Work on the exterior of one of the new Vernon Secondary School buildings is underway. Completion and occupancy is expected for the 2012/2013 school year.

Work on the exterior of one of the new Vernon Secondary School buildings is underway. Completion and occupancy is expected for the 2012/2013 school year.

Recess axed due to teachers’ job action

As the new school year begins, students in the Vernon School District will likely be cheering at the news that they will be let out of the classroom 15 minutes earlier than usual.

As the new school year begins, students in the Vernon School District will likely be cheering at the news that they will be let out of the classroom 15 minutes earlier than usual.

But they also won’t be getting their usual recess break in the morning, a measure the district is taking to compensate for the teachers’ strike which begins Tuesday at 7 a.m.

Vernon Teachers’ Association president Bruce Cummings said the job action means that teachers will teach and communicate with parents, but will not be performing administrative tasks.

“Our job actions will not change interactions with students or parents,” he said. “Job action is not something that we want to do, but we are faced with a necessity, because we are dealing with a government that is only giving the employer — the B.C. Teachers’ Federation — the mandate to get concessions or rollbacks, and in fact we’re not looking for that. We are looking for parity with other provinces.”

Cummings said in order to obtain a new collective agreement, teachers feel that they must make a stand and put pressure on government to allow free collective bargaining to take place. The teachers’ collective agreement expired in June 2011.

Teachers have three main objectives for this round of bargaining: teaching conditions that support all students; fair and reasonable salary and benefits; local solutions for local issues.

In a letter to the school district, Mark Olsen, president of CUPE, which represents district support staff, said his staff will not perform any work done by BCTF members.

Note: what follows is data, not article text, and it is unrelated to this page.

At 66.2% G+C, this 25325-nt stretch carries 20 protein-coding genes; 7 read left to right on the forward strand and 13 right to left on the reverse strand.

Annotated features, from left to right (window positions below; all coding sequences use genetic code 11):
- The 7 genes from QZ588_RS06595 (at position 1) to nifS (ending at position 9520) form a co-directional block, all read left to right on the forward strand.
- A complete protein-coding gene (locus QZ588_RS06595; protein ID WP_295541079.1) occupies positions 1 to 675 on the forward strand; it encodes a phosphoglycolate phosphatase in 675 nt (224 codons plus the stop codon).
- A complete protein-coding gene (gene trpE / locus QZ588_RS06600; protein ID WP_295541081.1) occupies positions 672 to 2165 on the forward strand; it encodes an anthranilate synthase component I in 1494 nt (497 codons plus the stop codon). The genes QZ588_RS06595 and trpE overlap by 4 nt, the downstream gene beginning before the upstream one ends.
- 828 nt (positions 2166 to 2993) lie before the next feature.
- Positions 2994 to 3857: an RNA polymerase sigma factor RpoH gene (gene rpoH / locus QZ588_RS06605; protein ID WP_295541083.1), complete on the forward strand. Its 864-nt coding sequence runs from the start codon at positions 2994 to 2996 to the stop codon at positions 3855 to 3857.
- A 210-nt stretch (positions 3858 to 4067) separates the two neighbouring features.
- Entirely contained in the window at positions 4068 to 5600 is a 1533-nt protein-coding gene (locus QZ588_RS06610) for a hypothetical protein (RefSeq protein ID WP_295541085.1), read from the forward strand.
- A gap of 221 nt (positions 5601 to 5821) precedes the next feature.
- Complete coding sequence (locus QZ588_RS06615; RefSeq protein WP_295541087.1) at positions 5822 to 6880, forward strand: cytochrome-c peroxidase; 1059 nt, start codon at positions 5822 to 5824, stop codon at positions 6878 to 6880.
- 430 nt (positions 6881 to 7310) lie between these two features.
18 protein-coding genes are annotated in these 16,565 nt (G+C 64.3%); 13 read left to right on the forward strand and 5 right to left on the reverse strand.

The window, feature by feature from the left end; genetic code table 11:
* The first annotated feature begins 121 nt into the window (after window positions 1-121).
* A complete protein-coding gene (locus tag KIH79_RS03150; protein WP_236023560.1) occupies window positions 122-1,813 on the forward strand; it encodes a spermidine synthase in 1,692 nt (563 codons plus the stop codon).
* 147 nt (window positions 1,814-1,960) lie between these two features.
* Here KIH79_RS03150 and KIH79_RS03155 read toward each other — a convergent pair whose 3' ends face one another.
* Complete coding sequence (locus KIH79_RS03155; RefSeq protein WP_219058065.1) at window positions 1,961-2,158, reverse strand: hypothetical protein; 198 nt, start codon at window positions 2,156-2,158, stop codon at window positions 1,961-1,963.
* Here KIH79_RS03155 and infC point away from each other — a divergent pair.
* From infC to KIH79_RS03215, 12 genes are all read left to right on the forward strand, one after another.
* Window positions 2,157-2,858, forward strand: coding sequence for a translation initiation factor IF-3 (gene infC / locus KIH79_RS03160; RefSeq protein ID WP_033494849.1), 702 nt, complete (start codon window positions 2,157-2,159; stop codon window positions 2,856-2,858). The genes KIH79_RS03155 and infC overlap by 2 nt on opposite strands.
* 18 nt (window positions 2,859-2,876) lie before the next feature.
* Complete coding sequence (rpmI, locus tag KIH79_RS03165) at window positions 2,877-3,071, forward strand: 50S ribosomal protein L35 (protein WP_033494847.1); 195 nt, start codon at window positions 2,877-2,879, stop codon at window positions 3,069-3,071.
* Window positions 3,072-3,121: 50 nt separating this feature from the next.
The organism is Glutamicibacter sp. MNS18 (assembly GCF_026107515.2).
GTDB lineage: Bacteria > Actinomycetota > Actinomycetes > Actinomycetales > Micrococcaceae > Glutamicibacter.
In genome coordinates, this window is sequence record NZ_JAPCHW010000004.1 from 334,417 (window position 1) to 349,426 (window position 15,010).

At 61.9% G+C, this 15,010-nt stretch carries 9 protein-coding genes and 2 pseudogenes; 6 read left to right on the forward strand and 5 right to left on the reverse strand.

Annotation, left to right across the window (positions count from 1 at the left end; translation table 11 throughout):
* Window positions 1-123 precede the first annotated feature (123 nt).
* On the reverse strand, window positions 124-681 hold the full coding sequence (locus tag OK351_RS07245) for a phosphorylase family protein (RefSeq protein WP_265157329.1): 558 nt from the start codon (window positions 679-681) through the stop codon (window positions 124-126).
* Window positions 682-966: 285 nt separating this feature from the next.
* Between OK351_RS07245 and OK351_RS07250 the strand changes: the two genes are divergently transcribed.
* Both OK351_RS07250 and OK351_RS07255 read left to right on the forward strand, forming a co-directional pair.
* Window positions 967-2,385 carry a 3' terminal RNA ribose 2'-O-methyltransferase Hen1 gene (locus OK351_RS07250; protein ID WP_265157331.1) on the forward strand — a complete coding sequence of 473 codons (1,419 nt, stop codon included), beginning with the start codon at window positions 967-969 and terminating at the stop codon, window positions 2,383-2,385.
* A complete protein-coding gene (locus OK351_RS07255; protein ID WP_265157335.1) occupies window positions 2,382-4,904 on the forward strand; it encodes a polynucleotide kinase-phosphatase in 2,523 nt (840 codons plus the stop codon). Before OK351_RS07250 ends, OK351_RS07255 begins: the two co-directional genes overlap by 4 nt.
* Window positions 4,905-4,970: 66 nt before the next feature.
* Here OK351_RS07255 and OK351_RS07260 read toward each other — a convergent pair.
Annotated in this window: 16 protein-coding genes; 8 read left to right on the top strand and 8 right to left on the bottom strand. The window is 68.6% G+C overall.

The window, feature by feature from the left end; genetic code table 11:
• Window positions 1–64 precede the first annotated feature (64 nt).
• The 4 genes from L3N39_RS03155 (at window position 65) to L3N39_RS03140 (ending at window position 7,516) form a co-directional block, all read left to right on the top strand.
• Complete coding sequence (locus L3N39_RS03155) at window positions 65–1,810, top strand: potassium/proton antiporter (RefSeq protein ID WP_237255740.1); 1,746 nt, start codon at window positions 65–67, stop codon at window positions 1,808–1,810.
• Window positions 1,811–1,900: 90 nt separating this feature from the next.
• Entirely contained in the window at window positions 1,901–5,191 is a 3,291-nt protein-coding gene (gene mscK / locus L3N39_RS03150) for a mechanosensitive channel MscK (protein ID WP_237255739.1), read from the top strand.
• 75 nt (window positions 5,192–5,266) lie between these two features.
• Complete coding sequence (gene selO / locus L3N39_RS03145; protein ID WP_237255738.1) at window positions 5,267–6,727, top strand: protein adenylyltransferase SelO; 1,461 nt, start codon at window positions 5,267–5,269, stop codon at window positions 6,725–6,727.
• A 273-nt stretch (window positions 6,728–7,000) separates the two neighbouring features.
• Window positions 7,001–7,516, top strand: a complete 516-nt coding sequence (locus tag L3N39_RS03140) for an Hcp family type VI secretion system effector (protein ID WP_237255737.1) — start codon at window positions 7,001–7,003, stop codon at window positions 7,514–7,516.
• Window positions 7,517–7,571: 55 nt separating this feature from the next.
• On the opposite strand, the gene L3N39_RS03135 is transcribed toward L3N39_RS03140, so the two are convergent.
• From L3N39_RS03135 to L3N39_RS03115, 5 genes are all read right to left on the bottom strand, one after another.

“They will continue to perform their normal duties,” he said.

One of those duties is supervision outside of instructional time. Last week the district had a plan to provide the necessary supervision with administrators and district staff, but this week the district made the decision to cancel recess.

“In 2002, we had similar job action,” said Cummings. “There were more students but the same number of administrators and the district did not cancel recess, so we have to wonder what is different this time.”

District superintendent Bev Rundell said phase one of the strike will result in the withdrawal of some teacher administrative duties as well as the removal of teacher supervision responsibilities outside of instructional time.

The result will be to shorten the school day by 15 minutes, with students being dismissed 15 minutes earlier than usual, and district bus schedules adjusted accordingly.

“It’s different than in 2002 because we don’t know how long this strike is going to last,” said Rundell. “Last time it was two weeks, from all indications from our union this one will be longer, so we couldn’t continue to do the work.

“This time, we also have less staff, district principals and vice-principals and the needs of the schools in terms of supervision haven’t changed, and it’s also, how do we continue the work of the district.”

But Rundell wants to reassure parents of elementary school children that there is a requirement for 30 minutes of daily activity.

“Teachers can take their students outside during classroom time, whether it’s going for a walk around the school or doing some kind of activity in the playground,” she said.

Cummings said there is a positive side to the job action.

“In fact I think you’re going to see an enhanced quality of teaching because teachers don’t have to rush off to meetings,” he said, adding that as a result of the government’s chronic underfunding of education, the district laid off 125 teachers in June, although most have been recalled to work.

“Between 25 and 50 teachers have either not been recalled or are underemployed compared to last year. Teachers are again facing more students in their classrooms with fewer specialist teachers such as teacher librarians, school counsellors and learning assistance teachers, and students have fewer choices as elective courses.

“The government has chosen where it’s going to spend its money, such as a new roof for an Olympic stadium, and not into education, and they are acting in a very disrespectful manner for the educators in the whole system.”

There will be no picket lines as part of phase one of the job action, but teachers won’t be performing any administrative duties such as filling out forms, collecting data, meeting with principals or other administrators, supervising on playgrounds or writing report cards.

“Parents will know how their kids are doing at all times, all they need to do is contact the teacher, many of whom make use of Facebook and e-mail as well,” said Cummings.

Rundell said fewer students in the district means less money from the government.

“But our costs are rising like everyone’s costs,” she said. “We’ve never started a school year on strike, so it’s very different for all of us, for the teachers’ union and ourselves, but  we have a positive relationship with the Vernon Teachers’ Association, and I believe we still have a great education system.”